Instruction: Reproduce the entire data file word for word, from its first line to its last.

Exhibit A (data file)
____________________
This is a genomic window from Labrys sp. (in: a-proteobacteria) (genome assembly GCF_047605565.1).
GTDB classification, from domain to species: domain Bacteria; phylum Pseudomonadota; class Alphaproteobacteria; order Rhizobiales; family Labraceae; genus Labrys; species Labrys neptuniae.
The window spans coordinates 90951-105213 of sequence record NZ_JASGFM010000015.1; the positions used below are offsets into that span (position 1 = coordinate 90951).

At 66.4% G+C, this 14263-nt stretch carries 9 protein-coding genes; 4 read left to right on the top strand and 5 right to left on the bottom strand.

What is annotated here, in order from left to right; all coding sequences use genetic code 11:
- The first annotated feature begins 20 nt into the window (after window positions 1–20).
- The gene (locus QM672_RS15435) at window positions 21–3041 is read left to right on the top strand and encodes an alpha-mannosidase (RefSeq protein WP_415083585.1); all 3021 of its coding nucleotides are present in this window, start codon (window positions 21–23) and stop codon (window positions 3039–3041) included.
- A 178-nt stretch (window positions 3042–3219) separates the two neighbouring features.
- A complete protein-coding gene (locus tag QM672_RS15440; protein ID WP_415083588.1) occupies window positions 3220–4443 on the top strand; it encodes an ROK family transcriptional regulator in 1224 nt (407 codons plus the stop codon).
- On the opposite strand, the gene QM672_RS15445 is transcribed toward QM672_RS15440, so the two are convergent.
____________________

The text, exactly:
This is a genomic window from Labrys sp. (in: a-proteobacteria) (genome assembly GCF_047605565.1).
GTDB classification, from domain to species: domain Bacteria; phylum Pseudomonadota; class Alphaproteobacteria; order Rhizobiales; family Labraceae; genus Labrys; species Labrys neptuniae.
The window spans coordinates 90951-105213 of sequence record NZ_JASGFM010000015.1; the positions used below are offsets into that span (position 1 = coordinate 90951).

At 66.4% G+C, this 14263-nt stretch carries 9 protein-coding genes; 4 read left to right on the top strand and 5 right to left on the bottom strand.

What is annotated here, in order from left to right; all coding sequences use genetic code 11:
- The first annotated feature begins 20 nt into the window (after window positions 1–20).
- The gene (locus QM672_RS15435) at window positions 21–3041 is read left to right on the top strand and encodes an alpha-mannosidase (RefSeq protein WP_415083585.1); all 3021 of its coding nucleotides are present in this window, start codon (window positions 21–23) and stop codon (window positions 3039–3041) included.
- A 178-nt stretch (window positions 3042–3219) separates the two neighbouring features.
- A complete protein-coding gene (locus tag QM672_RS15440; protein ID WP_415083588.1) occupies window positions 3220–4443 on the top strand; it encodes an ROK family transcriptional regulator in 1224 nt (407 codons plus the stop codon).
- On the opposite strand, the gene QM672_RS15445 is transcribed toward QM672_RS15440, so the two are convergent.